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    (Review of HDS induced liver injury including regulatory problems, difficulties in diagnosis and causality assessment; mentions that valerian containing products have been implicated in several cases of liver injury usually with a hepatocellular pattern).
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    (Among 85 cases of HDS associated liver injury [not due to anabolic steroids] enrolled in a US prospective study between 2004 and 2013, one was attributed to valerian).
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    (Extensive review of possible beneficial as well as harmful effects of herbal products on the liver mentions that valerian has been implicated in causing drug induced liver injury resembling an acute hepatitis).
  • Kia YH, Alexander S, Dowling D, Standish R. A case of steroid-responsive valerian-associated hepatitis. Intern Med J. 2016;46:118–9. [PubMed: 26813905]
    (57 year old man developed jaundice 2 weeks after taking 3 tablets of a cold medication that included 2 grams of valerian in each [bilirubin 5.1 mg/dL, ALT 1191 U/L, Alk P 221 U/L, INR 1.3], enzymes not improving over the next 4 weeks when prednisolone was added with prompt resolution and continued normalization after it was stopped).
  • Schroeck JL, Ford J, Conway EL, Kurtzhalts KE, Gee ME, Vollmer KA, Mergenhagen KA. Review of safety and efficacy of sleep medicines in older adults. Clin Ther. 2016;38:2340–72. [PubMed: 27751669]
    (Extensive systematic review of medications for sleep mentions that valerian and melatonin are unrelated products that have a small impact on sleep latency and can produce residual sedation; no mention of adverse events except to say that side effects were no greater with valerian than with placebo in small efficacy trials).
  • García-Cortés M, Robles-Díaz M, Ortega-Alonso A, Medina-Caliz I, Andrade RJ. Hepatotoxicity by dietary supplements: A tabular listing and clinical characteristics. Int J Mol Sci. 2016;17:E537. pii. [PMC free article: PMC4848993] [PubMed: 27070596]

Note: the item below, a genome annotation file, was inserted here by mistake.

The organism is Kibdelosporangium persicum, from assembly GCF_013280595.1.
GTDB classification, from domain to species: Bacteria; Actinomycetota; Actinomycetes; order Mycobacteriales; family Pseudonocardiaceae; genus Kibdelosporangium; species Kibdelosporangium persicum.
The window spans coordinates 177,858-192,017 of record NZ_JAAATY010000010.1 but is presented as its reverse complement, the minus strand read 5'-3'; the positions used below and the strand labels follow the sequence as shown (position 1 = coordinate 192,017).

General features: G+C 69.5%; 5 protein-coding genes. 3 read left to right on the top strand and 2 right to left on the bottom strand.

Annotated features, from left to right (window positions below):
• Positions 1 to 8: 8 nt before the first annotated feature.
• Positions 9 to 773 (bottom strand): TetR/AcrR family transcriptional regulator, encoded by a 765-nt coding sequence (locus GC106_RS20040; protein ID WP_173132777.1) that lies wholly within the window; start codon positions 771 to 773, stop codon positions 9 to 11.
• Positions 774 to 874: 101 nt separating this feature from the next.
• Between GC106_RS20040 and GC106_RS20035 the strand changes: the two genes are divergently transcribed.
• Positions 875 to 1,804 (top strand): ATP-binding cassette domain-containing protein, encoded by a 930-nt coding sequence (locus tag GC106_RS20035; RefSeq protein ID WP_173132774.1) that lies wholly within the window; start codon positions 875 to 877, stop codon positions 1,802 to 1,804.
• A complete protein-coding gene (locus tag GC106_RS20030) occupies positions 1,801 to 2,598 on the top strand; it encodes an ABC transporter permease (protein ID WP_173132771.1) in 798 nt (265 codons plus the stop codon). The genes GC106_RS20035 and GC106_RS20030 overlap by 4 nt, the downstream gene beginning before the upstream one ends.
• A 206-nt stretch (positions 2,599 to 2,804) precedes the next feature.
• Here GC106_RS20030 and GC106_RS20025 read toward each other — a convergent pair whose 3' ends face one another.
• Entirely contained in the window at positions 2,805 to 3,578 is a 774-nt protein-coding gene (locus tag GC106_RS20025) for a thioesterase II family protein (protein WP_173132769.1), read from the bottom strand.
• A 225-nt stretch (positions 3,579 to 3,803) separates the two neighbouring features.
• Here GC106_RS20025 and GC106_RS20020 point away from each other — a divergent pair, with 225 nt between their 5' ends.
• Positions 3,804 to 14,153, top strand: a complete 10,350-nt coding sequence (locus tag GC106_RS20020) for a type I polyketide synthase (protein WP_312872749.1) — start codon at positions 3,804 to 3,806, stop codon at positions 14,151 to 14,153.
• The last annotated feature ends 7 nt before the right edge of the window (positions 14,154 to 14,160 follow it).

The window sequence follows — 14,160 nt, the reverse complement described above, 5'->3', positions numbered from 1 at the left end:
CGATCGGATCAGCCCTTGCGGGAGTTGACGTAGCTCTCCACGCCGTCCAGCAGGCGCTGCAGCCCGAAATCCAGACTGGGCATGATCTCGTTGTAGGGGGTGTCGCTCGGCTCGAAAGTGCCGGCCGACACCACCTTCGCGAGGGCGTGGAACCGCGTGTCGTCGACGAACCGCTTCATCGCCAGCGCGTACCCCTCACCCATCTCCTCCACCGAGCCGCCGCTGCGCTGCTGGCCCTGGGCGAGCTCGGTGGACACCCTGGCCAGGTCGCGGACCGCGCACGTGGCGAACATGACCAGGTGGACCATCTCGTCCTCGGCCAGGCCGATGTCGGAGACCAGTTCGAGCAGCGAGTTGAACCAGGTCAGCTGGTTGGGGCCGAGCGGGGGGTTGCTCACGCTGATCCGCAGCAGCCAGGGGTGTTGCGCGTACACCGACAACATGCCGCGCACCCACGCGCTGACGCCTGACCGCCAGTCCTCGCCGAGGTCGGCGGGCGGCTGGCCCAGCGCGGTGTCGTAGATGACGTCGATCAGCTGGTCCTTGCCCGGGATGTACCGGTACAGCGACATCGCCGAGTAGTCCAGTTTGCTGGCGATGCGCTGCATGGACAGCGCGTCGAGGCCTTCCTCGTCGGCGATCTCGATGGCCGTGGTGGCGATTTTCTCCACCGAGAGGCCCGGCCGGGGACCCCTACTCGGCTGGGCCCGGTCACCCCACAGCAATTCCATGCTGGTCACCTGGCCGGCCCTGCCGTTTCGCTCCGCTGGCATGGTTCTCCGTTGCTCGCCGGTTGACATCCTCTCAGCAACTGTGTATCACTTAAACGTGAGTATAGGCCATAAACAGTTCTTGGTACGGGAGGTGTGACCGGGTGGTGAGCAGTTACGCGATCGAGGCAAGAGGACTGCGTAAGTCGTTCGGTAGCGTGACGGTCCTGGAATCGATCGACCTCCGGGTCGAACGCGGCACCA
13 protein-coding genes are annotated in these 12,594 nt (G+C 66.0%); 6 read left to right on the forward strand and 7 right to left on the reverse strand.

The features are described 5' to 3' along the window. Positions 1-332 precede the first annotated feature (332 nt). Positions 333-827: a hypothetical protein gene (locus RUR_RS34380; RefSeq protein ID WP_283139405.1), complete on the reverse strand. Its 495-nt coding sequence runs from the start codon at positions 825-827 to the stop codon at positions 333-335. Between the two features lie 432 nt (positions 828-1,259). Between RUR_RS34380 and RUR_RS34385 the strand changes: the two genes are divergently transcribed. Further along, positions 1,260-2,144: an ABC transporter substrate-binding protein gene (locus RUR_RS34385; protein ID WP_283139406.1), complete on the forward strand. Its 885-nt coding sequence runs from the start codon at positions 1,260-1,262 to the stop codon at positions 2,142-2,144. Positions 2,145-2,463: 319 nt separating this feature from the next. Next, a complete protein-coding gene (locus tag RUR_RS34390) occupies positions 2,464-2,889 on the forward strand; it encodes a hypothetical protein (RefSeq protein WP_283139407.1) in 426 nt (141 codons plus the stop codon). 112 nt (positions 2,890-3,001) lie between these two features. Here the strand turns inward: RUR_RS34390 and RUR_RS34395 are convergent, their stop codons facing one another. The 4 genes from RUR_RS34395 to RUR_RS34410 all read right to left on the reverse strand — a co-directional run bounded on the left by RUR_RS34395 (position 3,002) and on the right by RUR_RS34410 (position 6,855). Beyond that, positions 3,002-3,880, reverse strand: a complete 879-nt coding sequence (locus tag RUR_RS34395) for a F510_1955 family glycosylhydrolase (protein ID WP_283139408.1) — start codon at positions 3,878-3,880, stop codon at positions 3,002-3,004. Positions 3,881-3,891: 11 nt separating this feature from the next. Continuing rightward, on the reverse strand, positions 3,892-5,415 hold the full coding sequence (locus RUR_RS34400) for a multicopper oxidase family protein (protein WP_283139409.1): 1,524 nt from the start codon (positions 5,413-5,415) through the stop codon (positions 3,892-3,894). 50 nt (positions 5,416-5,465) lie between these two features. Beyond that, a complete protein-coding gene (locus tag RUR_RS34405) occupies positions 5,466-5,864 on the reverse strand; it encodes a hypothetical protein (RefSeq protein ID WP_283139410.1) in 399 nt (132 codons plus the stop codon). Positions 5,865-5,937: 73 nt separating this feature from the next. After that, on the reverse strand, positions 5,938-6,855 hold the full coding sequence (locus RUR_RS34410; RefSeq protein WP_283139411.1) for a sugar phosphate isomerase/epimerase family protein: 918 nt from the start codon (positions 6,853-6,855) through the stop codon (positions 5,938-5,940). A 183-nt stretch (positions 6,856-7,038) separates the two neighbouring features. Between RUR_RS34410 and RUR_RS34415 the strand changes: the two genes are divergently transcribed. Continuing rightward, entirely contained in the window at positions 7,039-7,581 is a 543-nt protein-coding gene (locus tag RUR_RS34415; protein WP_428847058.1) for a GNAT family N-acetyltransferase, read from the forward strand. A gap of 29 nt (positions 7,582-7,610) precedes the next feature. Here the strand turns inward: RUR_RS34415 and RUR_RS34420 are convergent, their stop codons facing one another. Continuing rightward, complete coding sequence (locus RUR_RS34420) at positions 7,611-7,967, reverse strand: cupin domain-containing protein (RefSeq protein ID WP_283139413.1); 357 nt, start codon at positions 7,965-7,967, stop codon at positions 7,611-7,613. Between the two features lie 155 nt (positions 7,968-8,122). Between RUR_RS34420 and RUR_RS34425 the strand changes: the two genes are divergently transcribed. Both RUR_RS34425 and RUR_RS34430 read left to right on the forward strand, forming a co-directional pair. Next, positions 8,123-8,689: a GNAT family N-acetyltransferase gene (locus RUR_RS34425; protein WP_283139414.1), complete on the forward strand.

(Listing of published cases of liver injury from HDS products, but does not list those attributed to valerian).
  • Brown AC. Liver toxicity related to herbs and dietary supplements: Online table of case reports. Part 2 of 5 series. Food Chem Toxicol 2017; 107 (Pt A): 472-501. [PubMed: 27402097]
    (Description of an online compendium of cases of liver toxicity attributed to HDS products, lists at least 3 reports of liver injury attributed to valerian, often in combination with other potential causes of liver injury Cohen [2008], Vassiliadis [2009], MacGregor [1989]).
  • de Boer YS, Sherker AH. Herbal and dietary supplement-induced liver injury. Clin Liver Dis. 2017;21:135–49. [PMC free article: PMC5117680] [PubMed: 27842768]
    (Review of the frequency, clinical features, patterns of injury and outcomes of HDS hepatotoxicity with specific mention of anabolic steroids, black cohosh, germander, green tea, kava, pyrrolizidine alkaloids and proprietary multiingredient dietary supplements [MIDS], but does not specifically discuss valerian).
  • Drugs for chronic insomnia. Med Lett Drugs Ther. 2018;60(1562):201–5. [PubMed: 30625122]
    (Concise review of the mechanism of action, clinical efficacy, side effects and costs of medications for chronic insomnia mentions valerian and other herbal therapies but LAO that “there is no convincing evidence that any of the “natural remedies” used for insomnia are effective or safe for this indication and the purity and optimal doses of all of these products is unknown”).